Prominent Iraqi cleric Muqtada al-Sadr has called upon Iraqi people to stage a two-day walkout along with a hunger strike in protest at what he calls Prime Minister Haider al-Abadi’s failure to properly fight against corruption and misappropriation of public funds.
Sadr, in a statement released by his office on Friday, urged his supporters and government employees, except members of security personnel, to strike on Sunday and Monday.
The 43-year-old cleric added that those employees who will go on the strike must stage a sit-in in front of their government offices and only work in emergency cases.
Sadr also called on all Iraqi people to go on hunger strike inside mosques, churches and other houses of worship, as well as in cultural and social institutions, from September 9 until the morning of September 11.
Over the past few months, hundreds of Iraqis have been gathering at Tahrir (Liberation) Square in the Iraqi capital, Baghdad, and elsewhere in the country every Friday, urging the containment of quote corruption and also the formation of a technocrat government in the country.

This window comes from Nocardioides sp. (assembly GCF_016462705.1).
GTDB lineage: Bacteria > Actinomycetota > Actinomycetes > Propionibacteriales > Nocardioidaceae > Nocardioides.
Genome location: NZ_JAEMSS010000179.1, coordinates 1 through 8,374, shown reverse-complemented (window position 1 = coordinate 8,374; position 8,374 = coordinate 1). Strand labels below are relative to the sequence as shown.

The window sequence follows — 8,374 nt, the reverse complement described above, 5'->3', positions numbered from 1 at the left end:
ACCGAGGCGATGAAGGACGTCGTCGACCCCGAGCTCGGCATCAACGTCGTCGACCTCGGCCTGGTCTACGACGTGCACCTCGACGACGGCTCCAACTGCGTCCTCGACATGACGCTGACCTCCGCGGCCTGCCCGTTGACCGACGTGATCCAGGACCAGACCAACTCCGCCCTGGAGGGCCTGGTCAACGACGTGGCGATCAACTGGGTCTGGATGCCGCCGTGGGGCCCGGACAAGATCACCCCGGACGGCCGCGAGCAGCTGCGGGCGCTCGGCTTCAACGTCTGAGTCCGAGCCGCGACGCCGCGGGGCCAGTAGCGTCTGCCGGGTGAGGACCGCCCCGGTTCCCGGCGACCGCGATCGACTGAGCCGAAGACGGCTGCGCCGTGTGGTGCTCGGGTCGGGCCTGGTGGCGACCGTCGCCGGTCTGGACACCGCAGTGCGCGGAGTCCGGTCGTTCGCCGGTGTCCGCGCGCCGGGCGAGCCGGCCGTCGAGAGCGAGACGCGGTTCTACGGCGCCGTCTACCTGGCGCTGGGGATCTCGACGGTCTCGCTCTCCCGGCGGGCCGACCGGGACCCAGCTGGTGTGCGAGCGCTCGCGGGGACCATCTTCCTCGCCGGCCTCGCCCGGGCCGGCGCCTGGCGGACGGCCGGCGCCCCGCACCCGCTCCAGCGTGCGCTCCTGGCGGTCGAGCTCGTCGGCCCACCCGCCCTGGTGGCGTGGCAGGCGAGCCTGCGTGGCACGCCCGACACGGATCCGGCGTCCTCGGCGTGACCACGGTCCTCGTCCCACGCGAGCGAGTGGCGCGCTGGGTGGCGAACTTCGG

The establishment of such a government has been stalled by persisting differences among various Iraqi political factions.
Baghdad witnessed uproarious protests in July, when demonstrators, mostly the supporters of Sadr, rallied against what was described as rampant corruption within the country’s ruling structure. A large number of people were killed or injured during the rallies.
Earlier in May, Sadr’s followers broke into the parliament compound inside the capital’s fortified Green Zone, protesting a stalled vote to endorse Abadi’s ministerial nominees in the chamber.
Later, however, they stormed Abadi’s own office building, also in the Green Zone, apparently in protest at government corruption.
On May 20, Abadi called on the nation to set aside political differences and unite against the Takfiri Daesh terrorist group, which has been ravaging the country since June 2014.